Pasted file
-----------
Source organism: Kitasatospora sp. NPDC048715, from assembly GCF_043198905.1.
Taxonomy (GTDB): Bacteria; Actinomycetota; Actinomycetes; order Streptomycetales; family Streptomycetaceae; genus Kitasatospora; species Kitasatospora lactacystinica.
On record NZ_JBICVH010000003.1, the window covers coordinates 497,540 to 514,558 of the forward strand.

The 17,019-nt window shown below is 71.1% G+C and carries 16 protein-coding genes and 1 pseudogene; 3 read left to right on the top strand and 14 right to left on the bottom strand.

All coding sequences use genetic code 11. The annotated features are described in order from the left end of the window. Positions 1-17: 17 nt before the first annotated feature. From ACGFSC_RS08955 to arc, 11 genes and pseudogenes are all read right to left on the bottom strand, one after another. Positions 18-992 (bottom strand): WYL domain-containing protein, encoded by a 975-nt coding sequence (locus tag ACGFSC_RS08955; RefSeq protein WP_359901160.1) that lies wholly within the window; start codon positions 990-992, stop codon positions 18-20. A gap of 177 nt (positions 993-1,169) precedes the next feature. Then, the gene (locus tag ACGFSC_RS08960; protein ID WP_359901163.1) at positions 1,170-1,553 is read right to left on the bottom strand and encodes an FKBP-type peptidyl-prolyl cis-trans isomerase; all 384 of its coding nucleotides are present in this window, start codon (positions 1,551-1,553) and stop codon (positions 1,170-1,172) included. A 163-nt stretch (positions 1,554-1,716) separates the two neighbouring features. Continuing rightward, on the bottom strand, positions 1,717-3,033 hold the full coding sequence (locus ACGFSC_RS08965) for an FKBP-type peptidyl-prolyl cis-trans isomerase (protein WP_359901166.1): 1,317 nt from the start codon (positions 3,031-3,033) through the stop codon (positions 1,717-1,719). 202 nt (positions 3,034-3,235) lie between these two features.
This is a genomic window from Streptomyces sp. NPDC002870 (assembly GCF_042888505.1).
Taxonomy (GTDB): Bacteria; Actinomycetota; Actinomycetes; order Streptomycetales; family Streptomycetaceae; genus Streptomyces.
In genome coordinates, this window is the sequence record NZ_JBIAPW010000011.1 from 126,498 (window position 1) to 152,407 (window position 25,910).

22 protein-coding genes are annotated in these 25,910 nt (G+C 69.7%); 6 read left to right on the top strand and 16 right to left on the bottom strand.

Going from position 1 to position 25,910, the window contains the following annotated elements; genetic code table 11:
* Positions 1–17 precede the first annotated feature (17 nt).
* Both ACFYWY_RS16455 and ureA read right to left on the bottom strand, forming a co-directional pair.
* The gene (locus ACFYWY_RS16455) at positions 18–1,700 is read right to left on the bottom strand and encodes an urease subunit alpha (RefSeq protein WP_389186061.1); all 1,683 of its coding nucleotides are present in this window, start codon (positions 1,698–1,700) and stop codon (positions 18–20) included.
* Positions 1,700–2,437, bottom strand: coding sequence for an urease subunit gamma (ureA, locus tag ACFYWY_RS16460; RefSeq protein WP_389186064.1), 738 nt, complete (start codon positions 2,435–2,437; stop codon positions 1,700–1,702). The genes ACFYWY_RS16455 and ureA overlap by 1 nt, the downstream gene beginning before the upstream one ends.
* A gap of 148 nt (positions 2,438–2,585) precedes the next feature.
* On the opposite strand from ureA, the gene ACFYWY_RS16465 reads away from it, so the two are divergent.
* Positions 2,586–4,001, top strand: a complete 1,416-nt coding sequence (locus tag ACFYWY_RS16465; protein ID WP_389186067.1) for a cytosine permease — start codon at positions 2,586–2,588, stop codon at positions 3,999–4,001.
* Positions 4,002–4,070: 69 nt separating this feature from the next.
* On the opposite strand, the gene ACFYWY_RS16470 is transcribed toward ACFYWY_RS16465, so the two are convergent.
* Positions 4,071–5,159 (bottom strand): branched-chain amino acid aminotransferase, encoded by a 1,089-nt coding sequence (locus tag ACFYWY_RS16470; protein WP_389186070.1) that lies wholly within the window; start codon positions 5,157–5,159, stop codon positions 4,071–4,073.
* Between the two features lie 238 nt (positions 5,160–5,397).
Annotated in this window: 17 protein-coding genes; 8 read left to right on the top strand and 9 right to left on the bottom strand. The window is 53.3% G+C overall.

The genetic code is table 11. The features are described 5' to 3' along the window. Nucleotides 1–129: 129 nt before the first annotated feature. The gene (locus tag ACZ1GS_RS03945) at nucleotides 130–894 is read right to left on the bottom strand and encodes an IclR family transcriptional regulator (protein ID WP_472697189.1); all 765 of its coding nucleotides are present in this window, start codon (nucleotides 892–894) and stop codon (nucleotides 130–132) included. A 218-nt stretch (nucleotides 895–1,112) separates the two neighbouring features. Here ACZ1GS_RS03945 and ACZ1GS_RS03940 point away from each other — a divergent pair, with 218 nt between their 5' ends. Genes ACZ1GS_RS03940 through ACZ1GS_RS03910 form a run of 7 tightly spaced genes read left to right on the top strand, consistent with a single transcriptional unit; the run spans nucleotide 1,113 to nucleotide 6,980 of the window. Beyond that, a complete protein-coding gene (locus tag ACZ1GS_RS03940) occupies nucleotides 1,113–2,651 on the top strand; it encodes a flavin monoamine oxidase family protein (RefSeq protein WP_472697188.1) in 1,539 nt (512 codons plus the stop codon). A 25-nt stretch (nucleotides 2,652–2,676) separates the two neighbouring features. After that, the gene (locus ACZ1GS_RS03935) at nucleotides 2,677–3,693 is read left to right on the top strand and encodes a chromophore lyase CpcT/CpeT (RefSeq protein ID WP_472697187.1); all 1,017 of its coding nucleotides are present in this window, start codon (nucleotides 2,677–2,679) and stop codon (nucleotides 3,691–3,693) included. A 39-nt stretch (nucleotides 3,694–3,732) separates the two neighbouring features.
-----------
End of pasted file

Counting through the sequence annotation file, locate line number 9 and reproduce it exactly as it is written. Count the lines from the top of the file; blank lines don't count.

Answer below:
22 protein-coding genes are annotated in these 25,910 nt (G+C 69.7%); 6 read left to right on the top strand and 16 right to left on the bottom strand.